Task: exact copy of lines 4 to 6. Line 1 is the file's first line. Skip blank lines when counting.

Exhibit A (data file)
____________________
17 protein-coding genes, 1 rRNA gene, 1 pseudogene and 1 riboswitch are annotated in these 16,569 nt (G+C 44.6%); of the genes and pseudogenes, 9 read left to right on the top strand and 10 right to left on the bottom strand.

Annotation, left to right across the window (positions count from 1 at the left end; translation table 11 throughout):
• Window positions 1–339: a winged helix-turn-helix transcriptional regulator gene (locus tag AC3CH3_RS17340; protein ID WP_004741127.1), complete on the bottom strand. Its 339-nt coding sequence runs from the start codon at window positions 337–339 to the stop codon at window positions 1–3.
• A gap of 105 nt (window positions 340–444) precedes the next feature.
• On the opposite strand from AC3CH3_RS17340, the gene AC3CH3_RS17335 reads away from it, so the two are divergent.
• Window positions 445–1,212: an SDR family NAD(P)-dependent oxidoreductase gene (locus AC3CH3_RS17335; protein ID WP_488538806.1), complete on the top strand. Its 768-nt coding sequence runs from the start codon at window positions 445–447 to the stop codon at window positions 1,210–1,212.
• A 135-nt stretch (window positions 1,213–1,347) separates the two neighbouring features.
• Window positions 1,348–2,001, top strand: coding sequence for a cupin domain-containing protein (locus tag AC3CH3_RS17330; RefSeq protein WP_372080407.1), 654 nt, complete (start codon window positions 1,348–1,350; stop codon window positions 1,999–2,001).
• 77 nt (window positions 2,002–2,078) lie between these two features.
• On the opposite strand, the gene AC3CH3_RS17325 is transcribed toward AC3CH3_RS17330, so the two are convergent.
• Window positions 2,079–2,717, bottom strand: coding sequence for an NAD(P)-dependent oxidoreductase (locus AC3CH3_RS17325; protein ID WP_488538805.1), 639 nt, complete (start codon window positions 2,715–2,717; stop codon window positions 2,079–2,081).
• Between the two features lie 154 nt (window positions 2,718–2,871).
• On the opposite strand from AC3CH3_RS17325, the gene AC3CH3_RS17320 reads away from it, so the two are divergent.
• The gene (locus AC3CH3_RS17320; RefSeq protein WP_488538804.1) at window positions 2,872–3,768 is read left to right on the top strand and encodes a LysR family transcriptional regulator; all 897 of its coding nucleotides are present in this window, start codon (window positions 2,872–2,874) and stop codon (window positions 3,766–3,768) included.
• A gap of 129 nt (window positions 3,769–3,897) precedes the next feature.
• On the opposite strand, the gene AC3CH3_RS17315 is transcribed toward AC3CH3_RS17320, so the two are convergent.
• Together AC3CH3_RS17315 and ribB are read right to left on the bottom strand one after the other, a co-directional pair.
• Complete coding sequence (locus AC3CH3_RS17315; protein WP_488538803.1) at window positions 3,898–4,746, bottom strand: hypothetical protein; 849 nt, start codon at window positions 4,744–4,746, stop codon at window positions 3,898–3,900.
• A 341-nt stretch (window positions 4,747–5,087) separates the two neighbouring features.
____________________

• A gap of 105 nt (window positions 340–444) precedes the next feature.
• On the opposite strand from AC3CH3_RS17340, the gene AC3CH3_RS17335 reads away from it, so the two are divergent.
• Window positions 445–1,212: an SDR family NAD(P)-dependent oxidoreductase gene (locus AC3CH3_RS17335; protein ID WP_488538806.1), complete on the top strand. Its 768-nt coding sequence runs from the start codon at window positions 445–447 to the stop codon at window positions 1,210–1,212.